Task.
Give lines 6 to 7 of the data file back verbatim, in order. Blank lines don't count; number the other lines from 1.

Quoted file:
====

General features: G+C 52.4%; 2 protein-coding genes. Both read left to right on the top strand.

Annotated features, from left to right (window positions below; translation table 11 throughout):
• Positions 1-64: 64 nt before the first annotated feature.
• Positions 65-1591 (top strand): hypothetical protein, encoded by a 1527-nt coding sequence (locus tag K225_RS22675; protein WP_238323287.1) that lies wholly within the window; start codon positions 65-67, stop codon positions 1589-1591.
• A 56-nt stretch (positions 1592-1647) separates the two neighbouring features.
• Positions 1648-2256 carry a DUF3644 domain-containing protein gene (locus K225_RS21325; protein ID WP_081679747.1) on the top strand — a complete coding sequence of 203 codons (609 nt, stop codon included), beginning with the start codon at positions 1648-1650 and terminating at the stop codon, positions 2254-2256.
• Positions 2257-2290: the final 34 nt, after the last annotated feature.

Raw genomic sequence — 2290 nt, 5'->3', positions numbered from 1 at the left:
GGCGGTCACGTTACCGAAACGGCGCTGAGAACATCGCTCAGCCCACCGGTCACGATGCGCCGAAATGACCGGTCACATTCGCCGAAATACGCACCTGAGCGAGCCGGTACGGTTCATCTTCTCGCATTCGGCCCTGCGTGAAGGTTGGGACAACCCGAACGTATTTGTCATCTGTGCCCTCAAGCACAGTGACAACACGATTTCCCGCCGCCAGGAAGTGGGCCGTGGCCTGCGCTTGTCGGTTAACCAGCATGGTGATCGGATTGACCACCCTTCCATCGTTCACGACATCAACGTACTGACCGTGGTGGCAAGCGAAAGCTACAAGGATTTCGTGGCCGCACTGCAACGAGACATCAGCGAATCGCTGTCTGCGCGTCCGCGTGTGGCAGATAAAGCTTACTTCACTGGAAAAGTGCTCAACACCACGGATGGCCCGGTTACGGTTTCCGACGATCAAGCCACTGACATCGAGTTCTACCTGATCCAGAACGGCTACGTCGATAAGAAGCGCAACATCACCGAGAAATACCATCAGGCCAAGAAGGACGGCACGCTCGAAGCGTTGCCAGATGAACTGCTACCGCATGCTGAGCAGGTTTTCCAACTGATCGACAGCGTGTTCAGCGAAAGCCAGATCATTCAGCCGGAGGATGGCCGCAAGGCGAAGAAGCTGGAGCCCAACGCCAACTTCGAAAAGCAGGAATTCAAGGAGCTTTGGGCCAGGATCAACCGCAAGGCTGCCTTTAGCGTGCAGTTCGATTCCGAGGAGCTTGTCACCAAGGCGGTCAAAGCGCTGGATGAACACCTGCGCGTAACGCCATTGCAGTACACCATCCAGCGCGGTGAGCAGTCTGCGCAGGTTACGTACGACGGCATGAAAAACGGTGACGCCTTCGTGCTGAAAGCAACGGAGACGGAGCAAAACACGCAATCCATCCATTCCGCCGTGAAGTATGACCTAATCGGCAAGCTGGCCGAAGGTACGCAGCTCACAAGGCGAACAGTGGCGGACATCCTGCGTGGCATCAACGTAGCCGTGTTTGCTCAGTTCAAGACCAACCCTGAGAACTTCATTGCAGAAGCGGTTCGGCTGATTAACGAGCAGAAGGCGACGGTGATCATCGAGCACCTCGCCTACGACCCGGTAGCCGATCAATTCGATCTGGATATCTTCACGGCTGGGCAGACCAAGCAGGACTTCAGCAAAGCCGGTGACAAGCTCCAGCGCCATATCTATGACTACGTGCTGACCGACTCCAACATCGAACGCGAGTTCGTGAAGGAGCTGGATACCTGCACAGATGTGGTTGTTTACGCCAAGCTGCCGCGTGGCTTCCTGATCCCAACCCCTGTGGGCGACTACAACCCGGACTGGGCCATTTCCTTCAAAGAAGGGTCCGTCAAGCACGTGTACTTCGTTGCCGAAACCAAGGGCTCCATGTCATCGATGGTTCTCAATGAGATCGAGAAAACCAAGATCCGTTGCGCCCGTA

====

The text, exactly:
• Positions 1648-2256 carry a DUF3644 domain-containing protein gene (locus K225_RS21325; protein ID WP_081679747.1) on the top strand — a complete coding sequence of 203 codons (609 nt, stop codon included), beginning with the start codon at positions 1648-1650 and terminating at the stop codon, positions 2254-2256.
• Positions 2257-2290: the final 34 nt, after the last annotated feature.